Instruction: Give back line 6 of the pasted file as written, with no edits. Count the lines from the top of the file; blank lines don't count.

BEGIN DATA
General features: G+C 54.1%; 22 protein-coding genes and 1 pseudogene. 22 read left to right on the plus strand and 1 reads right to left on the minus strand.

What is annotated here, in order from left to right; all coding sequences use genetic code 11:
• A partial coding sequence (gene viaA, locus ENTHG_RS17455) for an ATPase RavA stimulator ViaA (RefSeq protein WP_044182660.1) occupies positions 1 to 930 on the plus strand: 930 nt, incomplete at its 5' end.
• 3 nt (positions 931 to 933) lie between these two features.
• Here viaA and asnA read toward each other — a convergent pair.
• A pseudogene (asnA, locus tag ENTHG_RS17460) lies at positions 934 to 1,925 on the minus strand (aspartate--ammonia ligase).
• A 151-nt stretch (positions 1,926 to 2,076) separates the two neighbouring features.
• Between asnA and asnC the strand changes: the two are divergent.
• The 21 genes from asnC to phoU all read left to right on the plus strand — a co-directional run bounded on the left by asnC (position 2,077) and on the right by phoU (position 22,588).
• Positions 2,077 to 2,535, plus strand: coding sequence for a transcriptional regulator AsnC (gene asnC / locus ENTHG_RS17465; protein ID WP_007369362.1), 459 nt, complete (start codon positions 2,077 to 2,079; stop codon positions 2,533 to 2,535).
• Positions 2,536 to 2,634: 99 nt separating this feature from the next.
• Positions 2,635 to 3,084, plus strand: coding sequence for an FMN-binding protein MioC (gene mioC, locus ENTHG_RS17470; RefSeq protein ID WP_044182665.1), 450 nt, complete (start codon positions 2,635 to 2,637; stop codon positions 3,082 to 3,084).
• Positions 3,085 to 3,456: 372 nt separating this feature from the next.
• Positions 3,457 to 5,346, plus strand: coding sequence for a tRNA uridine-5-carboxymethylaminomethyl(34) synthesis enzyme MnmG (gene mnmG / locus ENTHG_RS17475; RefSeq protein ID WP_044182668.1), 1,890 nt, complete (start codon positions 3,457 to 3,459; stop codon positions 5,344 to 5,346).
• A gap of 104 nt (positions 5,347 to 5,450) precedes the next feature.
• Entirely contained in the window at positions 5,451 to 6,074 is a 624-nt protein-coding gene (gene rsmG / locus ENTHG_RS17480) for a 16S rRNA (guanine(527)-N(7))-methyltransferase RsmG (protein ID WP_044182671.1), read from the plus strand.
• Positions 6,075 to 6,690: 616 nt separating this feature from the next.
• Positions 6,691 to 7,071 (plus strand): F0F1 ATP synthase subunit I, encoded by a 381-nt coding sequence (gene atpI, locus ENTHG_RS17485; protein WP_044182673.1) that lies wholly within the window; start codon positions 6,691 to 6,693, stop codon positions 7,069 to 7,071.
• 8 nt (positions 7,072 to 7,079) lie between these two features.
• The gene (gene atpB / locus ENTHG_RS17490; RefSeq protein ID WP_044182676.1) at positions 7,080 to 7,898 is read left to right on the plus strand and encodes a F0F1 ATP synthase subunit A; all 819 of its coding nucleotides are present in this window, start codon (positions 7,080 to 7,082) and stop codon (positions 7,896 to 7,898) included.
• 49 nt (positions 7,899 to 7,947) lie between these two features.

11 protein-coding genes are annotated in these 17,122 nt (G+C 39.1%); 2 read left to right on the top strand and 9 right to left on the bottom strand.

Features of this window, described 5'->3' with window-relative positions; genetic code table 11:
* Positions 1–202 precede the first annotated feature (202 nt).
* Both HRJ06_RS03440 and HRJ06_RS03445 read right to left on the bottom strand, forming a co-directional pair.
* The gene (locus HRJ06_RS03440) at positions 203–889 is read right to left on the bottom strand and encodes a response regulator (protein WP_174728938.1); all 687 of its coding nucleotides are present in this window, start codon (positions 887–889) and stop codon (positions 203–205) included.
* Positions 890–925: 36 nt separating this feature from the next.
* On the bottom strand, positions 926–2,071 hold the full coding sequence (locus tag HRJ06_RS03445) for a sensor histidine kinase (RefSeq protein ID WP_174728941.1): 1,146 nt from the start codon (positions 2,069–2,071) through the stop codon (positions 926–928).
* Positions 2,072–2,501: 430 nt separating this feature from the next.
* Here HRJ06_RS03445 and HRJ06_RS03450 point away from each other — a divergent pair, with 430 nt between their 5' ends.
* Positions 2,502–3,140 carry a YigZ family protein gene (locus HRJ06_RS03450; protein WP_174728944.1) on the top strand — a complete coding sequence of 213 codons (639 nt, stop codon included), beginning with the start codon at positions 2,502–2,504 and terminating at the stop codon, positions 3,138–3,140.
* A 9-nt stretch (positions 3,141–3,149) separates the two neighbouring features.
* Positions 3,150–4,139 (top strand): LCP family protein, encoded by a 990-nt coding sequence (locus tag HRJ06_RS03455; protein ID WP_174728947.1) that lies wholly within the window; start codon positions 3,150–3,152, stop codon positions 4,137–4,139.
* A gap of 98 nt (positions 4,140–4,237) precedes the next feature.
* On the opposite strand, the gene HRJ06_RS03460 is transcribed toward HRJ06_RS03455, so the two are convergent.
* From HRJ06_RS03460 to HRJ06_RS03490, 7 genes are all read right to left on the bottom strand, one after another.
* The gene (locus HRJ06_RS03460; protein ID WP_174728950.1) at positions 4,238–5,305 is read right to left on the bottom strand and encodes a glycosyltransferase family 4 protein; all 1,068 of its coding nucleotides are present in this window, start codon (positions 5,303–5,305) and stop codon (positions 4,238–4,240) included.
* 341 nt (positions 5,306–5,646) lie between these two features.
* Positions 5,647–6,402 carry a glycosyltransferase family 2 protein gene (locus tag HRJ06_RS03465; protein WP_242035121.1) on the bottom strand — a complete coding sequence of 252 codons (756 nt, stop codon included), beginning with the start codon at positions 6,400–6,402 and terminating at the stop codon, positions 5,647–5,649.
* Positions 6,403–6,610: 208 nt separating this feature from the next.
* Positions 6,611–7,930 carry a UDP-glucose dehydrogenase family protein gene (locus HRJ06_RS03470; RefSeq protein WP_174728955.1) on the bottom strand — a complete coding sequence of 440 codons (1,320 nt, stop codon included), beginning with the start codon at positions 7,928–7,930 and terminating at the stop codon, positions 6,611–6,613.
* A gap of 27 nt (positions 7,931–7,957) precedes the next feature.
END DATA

• A pseudogene (asnA, locus tag ENTHG_RS17460) lies at positions 934 to 1,925 on the minus strand (aspartate--ammonia ligase).